It is not all subjective
My Ann Arbor beer buddy, and retired University of Michigan Professor, Charles Butter, PhD recently launched “Crossing Cultural Borders: Universals in Art and Their Biological Roots.” But don’t let the academic titles deter you. Charlie’s book is as accessible as a Corona on Cinco de Mayo: easy to digest, fun, and some nice twists.
The book talks art, but everything is applicable to design: what we prefer and why. He talks about balance, emotions, and ornamentation—my favorite. Charlie explains why the mind prefers variety in unity, which is to say we are attracted to what we know and like, but there has to be enough variation to keep us interested.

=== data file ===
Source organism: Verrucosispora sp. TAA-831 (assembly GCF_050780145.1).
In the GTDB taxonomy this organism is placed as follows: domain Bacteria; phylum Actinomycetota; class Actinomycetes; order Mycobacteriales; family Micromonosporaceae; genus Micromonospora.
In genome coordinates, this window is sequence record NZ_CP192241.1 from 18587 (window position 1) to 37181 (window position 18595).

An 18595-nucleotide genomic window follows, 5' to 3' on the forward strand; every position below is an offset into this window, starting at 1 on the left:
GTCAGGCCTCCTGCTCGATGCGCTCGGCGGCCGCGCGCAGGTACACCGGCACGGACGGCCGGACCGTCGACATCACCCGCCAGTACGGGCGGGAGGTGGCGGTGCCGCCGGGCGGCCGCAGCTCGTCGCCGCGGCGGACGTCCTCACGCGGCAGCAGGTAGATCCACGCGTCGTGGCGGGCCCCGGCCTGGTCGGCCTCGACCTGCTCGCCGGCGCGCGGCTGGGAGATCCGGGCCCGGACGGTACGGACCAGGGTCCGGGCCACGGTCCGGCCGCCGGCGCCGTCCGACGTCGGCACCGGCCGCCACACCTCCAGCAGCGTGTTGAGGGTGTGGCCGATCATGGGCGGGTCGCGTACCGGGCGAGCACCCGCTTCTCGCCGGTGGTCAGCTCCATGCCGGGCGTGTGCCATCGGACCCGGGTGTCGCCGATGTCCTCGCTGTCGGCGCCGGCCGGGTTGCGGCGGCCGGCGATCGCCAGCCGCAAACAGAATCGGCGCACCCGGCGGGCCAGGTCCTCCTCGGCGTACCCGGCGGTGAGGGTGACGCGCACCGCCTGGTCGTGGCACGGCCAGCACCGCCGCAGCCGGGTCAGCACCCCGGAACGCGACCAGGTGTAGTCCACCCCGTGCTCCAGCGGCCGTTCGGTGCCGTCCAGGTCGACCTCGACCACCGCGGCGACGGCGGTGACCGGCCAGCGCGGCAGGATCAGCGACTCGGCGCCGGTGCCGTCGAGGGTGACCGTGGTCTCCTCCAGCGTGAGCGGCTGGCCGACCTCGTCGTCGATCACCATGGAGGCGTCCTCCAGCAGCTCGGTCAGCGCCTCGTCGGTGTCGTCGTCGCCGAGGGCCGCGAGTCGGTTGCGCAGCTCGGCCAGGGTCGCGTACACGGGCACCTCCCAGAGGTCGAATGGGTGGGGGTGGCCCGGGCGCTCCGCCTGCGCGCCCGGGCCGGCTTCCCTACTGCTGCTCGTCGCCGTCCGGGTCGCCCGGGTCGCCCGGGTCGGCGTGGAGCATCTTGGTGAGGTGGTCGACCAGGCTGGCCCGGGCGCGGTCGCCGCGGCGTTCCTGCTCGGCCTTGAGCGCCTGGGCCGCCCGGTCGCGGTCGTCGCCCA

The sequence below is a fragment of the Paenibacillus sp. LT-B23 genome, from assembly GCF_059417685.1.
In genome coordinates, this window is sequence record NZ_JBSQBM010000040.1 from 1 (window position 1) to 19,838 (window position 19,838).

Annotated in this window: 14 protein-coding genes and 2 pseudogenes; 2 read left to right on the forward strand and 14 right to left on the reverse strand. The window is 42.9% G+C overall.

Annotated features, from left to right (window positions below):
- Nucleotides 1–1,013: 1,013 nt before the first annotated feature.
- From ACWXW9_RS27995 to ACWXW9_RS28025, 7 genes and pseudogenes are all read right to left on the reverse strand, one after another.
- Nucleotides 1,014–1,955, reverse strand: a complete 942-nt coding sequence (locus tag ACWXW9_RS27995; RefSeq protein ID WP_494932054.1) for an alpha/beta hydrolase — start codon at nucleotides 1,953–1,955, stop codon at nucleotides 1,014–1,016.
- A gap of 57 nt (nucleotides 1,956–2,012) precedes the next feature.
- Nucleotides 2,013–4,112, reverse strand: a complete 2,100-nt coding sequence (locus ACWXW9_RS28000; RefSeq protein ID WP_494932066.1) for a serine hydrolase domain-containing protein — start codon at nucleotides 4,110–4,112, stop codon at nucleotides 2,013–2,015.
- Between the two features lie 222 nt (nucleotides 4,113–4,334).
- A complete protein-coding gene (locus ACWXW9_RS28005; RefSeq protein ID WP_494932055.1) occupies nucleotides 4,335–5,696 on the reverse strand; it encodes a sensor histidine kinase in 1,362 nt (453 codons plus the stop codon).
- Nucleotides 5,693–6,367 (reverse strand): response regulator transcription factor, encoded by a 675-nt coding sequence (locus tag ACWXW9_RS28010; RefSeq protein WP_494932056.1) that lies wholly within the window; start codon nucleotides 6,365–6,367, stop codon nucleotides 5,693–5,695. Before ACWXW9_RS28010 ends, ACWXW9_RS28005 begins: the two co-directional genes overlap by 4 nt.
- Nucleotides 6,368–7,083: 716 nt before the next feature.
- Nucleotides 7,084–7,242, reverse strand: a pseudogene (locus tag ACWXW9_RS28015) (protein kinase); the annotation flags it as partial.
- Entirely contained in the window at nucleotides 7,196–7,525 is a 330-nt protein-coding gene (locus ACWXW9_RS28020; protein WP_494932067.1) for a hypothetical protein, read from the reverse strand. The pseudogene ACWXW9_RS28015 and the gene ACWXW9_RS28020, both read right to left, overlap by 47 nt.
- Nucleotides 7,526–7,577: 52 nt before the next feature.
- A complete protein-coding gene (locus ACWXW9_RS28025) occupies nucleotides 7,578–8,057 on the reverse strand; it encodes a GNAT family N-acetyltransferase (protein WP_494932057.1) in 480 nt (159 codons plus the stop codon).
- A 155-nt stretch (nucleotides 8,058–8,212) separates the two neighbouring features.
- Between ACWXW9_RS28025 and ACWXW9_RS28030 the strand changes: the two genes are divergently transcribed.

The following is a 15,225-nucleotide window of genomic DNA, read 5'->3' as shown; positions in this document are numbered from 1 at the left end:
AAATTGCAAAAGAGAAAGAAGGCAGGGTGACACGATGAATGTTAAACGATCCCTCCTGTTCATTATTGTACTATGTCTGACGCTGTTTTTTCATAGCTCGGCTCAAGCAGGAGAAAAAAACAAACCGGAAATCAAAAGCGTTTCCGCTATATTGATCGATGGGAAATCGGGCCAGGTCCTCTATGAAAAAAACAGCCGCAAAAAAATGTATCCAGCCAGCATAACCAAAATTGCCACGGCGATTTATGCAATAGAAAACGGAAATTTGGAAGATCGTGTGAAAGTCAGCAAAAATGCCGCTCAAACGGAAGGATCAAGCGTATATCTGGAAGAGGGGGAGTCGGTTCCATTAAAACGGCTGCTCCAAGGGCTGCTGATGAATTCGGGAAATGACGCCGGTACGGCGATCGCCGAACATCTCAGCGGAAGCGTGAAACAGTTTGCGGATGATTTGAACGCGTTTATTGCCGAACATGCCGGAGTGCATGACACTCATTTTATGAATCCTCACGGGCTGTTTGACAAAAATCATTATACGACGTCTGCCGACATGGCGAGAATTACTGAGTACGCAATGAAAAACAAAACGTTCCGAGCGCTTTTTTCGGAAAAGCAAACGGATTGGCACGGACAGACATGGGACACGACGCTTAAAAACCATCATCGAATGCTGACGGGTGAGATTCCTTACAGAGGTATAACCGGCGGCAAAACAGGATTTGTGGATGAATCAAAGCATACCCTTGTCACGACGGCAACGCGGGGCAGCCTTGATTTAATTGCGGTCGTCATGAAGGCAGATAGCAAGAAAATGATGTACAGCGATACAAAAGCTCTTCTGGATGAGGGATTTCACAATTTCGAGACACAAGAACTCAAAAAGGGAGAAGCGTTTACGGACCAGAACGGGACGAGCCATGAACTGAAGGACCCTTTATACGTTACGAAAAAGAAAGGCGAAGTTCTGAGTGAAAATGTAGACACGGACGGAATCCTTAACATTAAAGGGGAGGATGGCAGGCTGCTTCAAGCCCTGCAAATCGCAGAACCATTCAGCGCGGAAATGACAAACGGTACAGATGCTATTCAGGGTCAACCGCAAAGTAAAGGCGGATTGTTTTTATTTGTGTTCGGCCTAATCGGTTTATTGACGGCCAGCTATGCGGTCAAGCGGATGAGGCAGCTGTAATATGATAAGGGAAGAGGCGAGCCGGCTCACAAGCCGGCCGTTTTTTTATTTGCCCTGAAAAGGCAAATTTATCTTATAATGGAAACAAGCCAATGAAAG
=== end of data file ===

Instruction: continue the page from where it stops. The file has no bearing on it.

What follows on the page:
• Big objects to small ones
• Round forms to sharp ones
• Prototypes as the most attractive, but “average” examples can easily bore us, which gets back to Charlie’s “variety in unity.”
• More novelty within an area of expertise–less so with nonspecialists (an argument for knowing your audiences)
• Looks…at the beginning, but visual appeal is less important after a month of ownership. This is a reminder for businesses to play up the non-visual aspects of their products to help combat buyer’s remorse, or a consumers doubts after a purchase.
All of this is to say the beauty is in the eye of the beholder, but it is not as subjective as we might think, or want, it to be.